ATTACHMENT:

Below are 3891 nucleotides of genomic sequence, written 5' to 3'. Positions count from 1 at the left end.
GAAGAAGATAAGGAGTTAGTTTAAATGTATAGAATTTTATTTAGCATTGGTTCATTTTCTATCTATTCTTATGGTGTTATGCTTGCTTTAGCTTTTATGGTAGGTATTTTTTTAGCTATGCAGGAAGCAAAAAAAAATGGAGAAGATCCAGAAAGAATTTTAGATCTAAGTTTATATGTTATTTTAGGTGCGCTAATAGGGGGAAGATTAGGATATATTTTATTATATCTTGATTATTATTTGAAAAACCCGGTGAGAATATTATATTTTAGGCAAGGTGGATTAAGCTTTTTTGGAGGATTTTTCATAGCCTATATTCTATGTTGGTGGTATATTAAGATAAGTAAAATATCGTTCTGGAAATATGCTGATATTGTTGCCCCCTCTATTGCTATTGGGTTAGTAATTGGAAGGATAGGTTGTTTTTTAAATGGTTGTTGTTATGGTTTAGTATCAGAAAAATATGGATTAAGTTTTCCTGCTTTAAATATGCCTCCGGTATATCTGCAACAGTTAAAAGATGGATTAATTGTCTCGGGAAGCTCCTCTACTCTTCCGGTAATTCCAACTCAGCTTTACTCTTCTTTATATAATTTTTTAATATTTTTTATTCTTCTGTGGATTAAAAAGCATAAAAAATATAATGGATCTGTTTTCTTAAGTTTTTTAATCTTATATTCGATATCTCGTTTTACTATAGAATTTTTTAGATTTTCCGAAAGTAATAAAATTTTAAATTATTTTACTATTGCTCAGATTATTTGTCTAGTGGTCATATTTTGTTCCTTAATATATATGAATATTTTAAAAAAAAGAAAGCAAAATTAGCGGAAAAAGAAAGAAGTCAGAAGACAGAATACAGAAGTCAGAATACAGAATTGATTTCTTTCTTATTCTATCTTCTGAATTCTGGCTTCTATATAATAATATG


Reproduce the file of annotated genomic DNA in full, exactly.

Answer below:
Below are 3891 nucleotides of genomic sequence, written 5' to 3'. Positions count from 1 at the left end.
GAAGAAGATAAGGAGTTAGTTTAAATGTATAGAATTTTATTTAGCATTGGTTCATTTTCTATCTATTCTTATGGTGTTATGCTTGCTTTAGCTTTTATGGTAGGTATTTTTTTAGCTATGCAGGAAGCAAAAAAAAATGGAGAAGATCCAGAAAGAATTTTAGATCTAAGTTTATATGTTATTTTAGGTGCGCTAATAGGGGGAAGATTAGGATATATTTTATTATATCTTGATTATTATTTGAAAAACCCGGTGAGAATATTATATTTTAGGCAAGGTGGATTAAGCTTTTTTGGAGGATTTTTCATAGCCTATATTCTATGTTGGTGGTATATTAAGATAAGTAAAATATCGTTCTGGAAATATGCTGATATTGTTGCCCCCTCTATTGCTATTGGGTTAGTAATTGGAAGGATAGGTTGTTTTTTAAATGGTTGTTGTTATGGTTTAGTATCAGAAAAATATGGATTAAGTTTTCCTGCTTTAAATATGCCTCCGGTATATCTGCAACAGTTAAAAGATGGATTAATTGTCTCGGGAAGCTCCTCTACTCTTCCGGTAATTCCAACTCAGCTTTACTCTTCTTTATATAATTTTTTAATATTTTTTATTCTTCTGTGGATTAAAAAGCATAAAAAATATAATGGATCTGTTTTCTTAAGTTTTTTAATCTTATATTCGATATCTCGTTTTACTATAGAATTTTTTAGATTTTCCGAAAGTAATAAAATTTTAAATTATTTTACTATTGCTCAGATTATTTGTCTAGTGGTCATATTTTGTTCCTTAATATATATGAATATTTTAAAAAAAAGAAAGCAAAATTAGCGGAAAAAGAAAGAAGTCAGAAGACAGAATACAGAAGTCAGAATACAGAATTGATTTCTTTCTTATTCTATCTTCTGAATTCTGGCTTCTATATAATAATATG